Letter | Published:

Lophiomys Imhausi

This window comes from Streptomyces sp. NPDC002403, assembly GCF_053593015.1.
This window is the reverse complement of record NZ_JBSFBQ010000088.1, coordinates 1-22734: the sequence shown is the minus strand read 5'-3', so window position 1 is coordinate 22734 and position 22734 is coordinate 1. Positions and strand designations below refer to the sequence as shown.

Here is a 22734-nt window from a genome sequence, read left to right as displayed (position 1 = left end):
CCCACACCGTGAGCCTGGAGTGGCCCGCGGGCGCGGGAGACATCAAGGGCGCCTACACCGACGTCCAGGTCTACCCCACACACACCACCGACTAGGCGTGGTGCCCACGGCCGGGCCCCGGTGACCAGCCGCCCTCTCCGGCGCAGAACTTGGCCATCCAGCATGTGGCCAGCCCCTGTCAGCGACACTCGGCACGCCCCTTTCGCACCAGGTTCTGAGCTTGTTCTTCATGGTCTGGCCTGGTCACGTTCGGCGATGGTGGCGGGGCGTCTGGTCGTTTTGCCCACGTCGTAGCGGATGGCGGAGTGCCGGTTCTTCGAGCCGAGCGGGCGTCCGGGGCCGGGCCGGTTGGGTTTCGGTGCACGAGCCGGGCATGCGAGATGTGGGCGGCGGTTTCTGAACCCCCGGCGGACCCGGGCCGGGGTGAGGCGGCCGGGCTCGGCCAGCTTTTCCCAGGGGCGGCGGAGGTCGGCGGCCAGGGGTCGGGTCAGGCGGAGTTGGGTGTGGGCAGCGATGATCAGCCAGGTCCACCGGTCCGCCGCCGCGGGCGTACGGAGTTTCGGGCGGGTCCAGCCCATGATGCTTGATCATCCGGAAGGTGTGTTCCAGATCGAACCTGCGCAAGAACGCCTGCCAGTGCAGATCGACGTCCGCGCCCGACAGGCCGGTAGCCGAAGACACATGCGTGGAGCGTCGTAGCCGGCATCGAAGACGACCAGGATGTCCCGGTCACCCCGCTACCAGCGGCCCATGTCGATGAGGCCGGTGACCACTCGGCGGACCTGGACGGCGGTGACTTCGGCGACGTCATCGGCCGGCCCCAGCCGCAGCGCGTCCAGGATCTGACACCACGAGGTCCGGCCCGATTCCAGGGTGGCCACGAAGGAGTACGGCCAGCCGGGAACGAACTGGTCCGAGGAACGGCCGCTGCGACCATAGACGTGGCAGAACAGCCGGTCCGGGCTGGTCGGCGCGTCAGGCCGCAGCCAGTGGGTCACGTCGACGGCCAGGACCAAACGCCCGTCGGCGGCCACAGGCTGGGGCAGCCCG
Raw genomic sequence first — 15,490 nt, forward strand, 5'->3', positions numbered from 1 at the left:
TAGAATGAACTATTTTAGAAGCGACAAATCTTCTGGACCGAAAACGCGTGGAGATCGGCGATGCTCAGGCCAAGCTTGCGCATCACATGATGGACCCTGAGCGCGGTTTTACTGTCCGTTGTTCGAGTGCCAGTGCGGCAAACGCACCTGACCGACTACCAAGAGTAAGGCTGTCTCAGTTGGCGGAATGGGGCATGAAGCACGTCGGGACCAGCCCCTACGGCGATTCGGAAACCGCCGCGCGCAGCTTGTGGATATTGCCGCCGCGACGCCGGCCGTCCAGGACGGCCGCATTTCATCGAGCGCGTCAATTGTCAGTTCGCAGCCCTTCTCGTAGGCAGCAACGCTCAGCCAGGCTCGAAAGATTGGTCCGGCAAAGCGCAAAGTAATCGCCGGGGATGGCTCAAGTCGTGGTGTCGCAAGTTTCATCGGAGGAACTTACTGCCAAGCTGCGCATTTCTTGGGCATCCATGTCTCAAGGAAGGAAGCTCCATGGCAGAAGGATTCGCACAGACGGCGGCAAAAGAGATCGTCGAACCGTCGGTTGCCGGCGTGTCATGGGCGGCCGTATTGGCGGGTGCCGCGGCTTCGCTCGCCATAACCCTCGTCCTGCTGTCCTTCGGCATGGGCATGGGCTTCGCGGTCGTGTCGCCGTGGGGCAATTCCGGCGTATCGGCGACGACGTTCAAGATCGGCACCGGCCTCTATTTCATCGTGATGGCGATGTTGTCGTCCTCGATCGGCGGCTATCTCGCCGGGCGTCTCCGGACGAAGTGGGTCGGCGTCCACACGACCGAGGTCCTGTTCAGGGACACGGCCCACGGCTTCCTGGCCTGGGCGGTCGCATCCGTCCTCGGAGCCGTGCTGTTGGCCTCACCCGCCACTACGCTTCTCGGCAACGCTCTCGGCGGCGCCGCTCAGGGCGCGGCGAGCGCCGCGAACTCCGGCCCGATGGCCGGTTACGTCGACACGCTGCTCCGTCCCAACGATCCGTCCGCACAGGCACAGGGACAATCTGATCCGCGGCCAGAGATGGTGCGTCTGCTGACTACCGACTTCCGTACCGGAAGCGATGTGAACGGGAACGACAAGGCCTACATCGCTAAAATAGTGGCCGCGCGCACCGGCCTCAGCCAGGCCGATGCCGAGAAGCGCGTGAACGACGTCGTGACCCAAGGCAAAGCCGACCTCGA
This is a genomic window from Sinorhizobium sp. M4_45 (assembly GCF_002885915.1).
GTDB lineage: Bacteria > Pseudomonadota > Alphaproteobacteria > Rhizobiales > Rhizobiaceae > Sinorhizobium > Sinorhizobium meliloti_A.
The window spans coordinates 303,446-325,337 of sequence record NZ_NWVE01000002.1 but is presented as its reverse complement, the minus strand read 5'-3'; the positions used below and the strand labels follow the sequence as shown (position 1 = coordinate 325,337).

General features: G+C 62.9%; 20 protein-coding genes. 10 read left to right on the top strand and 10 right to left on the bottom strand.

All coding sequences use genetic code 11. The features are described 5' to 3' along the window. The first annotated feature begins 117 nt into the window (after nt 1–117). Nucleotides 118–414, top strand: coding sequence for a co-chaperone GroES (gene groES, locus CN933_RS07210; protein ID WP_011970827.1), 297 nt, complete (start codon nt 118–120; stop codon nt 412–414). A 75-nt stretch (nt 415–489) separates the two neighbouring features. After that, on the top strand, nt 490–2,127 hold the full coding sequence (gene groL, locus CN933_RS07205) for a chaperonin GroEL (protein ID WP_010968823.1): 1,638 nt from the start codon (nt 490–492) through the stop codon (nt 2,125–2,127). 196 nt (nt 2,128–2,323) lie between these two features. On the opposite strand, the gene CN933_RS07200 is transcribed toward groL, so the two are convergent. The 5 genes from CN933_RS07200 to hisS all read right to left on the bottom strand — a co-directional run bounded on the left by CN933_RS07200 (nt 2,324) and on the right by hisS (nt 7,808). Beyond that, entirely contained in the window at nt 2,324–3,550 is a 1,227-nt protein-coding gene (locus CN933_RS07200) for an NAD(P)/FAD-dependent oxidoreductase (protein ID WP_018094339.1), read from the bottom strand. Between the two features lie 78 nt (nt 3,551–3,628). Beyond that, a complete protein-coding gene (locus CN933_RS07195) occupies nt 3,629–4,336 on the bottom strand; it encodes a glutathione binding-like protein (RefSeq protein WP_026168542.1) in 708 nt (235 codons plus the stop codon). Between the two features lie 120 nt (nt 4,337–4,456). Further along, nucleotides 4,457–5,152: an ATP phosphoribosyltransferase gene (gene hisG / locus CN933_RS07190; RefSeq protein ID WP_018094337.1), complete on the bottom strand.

IN NATURE of January 1, 1880, I published a note on the “habitat” of that strange and excessively rare rodent Lophiomys Imhausi; it may interest many of your readers to know that I have recently received from Count Lodovico Marazzani asplendid specimen of that species from a new locality, viz. Erkauid, on the mountains between Suakin and Singat, where it was captured quite accidentally on April 12 last by a shot from a small revolver. It was also secured and preserved by mere chance, for it was found by a small terrier and killed at the bottom of a deep fissure in the granitic rocks, and its value was quite ignored by those who first handled it; thus the skeleton and viscera were lost, but happily the skin was in excellent condition, and the skull had been left attached. It is an adult female and has four teats, two pectoral or rather axillary, and two inguinal; it is rather larger than the fine specimen at Genoa, but does not differ in colour or richness of fur. The luxuriant dorsal mane to which this creature owes its name is separated from the long hairs of the body by a narrow stripe of short stiff greyish green bristles. The iris was dark brown, and the animal emanated no special odour.

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